A general bit of advice for reading data sheets. If you're looking for (let's say) the power consumption, which will be in amps, or the gain bandwidth product, which will be in Hz, it's far easier to run your eye quickly down the righthand 'units' column, looking for the relevant unit, than reading down the left hand measurement description column.
This energy dissipation will be measured in Joules, and it's about the only specification in those units. It's called either the 'Unclamped Inductive Switching Energy' (UIS) or the Collector-Emitter Avalanche Energy.
As the inductor current is interrupted, the voltage will rise. The IGBT structure is fairly robust, and avalanches stably at the breakdown voltage, as long as the energy dumped (assumed adiabatically (that is instantaneously, without any heat loss to the surroundings)) into the junction is limited to limit the temperature rise.
This example IGBT is a fairly small one, 20A 400V, designed for car ignition. It has a single pulse CE avalanche energy of around 400mJ. You might expect the spec to more or less scale with IGBT current, so it looks like you're looking for a >>1000A part before you start seeing 10s of Joules specified. This might be reasonable if you have a 300A load.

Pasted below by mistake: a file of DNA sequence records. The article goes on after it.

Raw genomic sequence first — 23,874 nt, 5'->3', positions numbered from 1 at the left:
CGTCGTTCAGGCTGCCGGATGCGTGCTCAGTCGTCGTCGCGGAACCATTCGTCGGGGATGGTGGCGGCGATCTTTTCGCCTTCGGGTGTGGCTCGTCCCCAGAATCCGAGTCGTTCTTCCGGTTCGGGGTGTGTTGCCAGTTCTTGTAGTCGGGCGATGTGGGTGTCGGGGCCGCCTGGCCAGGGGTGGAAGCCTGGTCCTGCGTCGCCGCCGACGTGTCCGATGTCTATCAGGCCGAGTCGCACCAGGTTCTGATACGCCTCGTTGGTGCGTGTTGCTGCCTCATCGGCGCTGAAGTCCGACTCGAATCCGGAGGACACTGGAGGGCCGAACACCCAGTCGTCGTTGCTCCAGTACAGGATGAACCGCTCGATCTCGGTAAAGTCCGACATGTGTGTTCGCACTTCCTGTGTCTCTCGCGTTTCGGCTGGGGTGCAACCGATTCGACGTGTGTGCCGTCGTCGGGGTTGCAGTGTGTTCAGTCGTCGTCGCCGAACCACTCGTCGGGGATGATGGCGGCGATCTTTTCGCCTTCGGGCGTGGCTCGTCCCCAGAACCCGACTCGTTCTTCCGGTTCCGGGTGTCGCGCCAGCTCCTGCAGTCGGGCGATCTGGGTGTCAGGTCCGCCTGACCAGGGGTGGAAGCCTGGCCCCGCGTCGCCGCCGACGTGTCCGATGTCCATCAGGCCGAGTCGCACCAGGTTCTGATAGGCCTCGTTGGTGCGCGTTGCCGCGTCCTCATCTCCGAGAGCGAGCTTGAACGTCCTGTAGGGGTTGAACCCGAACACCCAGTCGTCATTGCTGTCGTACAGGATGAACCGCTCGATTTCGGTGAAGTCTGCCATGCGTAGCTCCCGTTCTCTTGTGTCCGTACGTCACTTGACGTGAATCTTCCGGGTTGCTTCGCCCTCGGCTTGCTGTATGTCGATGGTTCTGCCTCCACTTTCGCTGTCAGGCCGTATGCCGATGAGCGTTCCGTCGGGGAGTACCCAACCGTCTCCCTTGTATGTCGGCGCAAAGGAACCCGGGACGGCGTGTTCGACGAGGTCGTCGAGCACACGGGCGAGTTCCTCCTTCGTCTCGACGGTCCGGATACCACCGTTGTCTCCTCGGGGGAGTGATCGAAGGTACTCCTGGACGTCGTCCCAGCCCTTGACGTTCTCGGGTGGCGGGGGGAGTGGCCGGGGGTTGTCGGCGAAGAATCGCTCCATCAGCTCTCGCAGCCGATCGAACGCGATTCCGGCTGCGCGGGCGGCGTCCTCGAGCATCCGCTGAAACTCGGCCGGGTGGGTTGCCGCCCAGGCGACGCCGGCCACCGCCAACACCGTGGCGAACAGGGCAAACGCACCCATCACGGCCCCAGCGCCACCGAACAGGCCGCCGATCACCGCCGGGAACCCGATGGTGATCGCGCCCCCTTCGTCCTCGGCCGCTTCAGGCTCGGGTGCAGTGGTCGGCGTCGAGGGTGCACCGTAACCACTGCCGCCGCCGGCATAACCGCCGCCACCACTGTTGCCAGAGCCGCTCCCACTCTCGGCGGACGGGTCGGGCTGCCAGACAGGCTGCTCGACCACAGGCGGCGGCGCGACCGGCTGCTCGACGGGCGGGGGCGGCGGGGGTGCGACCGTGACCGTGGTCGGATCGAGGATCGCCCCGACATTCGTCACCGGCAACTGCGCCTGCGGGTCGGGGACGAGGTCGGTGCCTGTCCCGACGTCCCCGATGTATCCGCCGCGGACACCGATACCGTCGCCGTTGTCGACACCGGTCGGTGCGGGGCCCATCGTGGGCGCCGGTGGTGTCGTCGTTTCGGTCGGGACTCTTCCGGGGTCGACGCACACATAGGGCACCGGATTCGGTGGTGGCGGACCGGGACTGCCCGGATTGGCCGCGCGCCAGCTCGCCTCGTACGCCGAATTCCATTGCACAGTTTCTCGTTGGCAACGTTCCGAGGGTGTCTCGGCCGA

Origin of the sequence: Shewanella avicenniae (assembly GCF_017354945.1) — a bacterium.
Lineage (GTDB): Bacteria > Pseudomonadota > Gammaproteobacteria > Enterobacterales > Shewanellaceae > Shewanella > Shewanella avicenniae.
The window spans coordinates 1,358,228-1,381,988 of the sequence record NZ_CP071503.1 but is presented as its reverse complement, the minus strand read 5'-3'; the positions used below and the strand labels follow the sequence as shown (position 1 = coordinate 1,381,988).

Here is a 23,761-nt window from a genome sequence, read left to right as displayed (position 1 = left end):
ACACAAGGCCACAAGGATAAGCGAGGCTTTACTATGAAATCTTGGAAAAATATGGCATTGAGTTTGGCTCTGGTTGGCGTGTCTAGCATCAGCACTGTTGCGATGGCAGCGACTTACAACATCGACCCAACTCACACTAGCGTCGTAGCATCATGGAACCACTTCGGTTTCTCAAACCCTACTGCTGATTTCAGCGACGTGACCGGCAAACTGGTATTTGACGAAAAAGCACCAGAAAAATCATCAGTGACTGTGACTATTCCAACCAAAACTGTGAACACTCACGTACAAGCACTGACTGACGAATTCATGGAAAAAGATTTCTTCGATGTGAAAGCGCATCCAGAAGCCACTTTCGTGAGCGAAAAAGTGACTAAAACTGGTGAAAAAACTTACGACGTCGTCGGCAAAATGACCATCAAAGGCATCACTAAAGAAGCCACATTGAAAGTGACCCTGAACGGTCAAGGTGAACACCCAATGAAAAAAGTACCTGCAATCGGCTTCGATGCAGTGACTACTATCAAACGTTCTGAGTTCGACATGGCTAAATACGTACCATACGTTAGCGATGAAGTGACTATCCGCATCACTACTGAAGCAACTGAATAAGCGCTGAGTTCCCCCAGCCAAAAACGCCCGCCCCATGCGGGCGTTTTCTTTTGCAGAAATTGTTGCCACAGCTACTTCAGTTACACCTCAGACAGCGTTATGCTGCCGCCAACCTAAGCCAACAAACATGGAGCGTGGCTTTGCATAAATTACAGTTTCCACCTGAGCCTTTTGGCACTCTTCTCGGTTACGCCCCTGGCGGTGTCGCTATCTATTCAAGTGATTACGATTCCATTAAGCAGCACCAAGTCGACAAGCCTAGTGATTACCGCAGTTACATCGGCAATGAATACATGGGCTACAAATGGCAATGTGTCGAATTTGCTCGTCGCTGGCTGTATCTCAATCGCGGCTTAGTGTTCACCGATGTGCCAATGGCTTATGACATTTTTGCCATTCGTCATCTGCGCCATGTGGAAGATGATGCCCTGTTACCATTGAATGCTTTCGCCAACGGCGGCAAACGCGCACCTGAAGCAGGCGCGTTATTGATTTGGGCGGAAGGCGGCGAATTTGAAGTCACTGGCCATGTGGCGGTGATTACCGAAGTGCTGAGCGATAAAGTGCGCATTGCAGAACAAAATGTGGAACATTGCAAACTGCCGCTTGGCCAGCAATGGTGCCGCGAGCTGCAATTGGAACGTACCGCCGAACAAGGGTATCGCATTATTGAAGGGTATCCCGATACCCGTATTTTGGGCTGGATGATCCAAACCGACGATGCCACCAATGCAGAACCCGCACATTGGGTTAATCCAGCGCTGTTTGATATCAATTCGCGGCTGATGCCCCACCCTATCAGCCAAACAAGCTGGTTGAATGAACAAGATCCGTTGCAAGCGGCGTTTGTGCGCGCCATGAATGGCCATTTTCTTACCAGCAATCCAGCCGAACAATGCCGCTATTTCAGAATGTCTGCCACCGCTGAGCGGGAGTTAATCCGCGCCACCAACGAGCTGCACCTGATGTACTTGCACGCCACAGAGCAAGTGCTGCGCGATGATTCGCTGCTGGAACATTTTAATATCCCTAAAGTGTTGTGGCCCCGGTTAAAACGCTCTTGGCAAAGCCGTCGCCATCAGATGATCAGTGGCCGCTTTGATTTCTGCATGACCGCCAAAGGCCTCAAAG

If you want to switch the current off quickly, then you need to allow the voltage to rise, and the higher the better. There are alternatives to dumping the energy in the IGBT junction.
The simplest is to put a resistor plus diode in parallel with the inductor. Arrange the resistor value R2 to develop a bit less than the IGBT's breakdown voltage at the inductor current, so that it limits the voltage across the IGBT. The current will not stop as quickly as for using a constant voltage breakdown mechanism, but heat in a big resistor is a lot easier to handle than heat in a small semiconductor junction.
A faster way (more time-averaged voltage provided) is to charge a capacitor C3. If it's big enough, the voltage will be fairly constant during the pulse, and it can be steadily discharged by a low power route, R3.
simulate this circuit – Schematic created using CircuitLab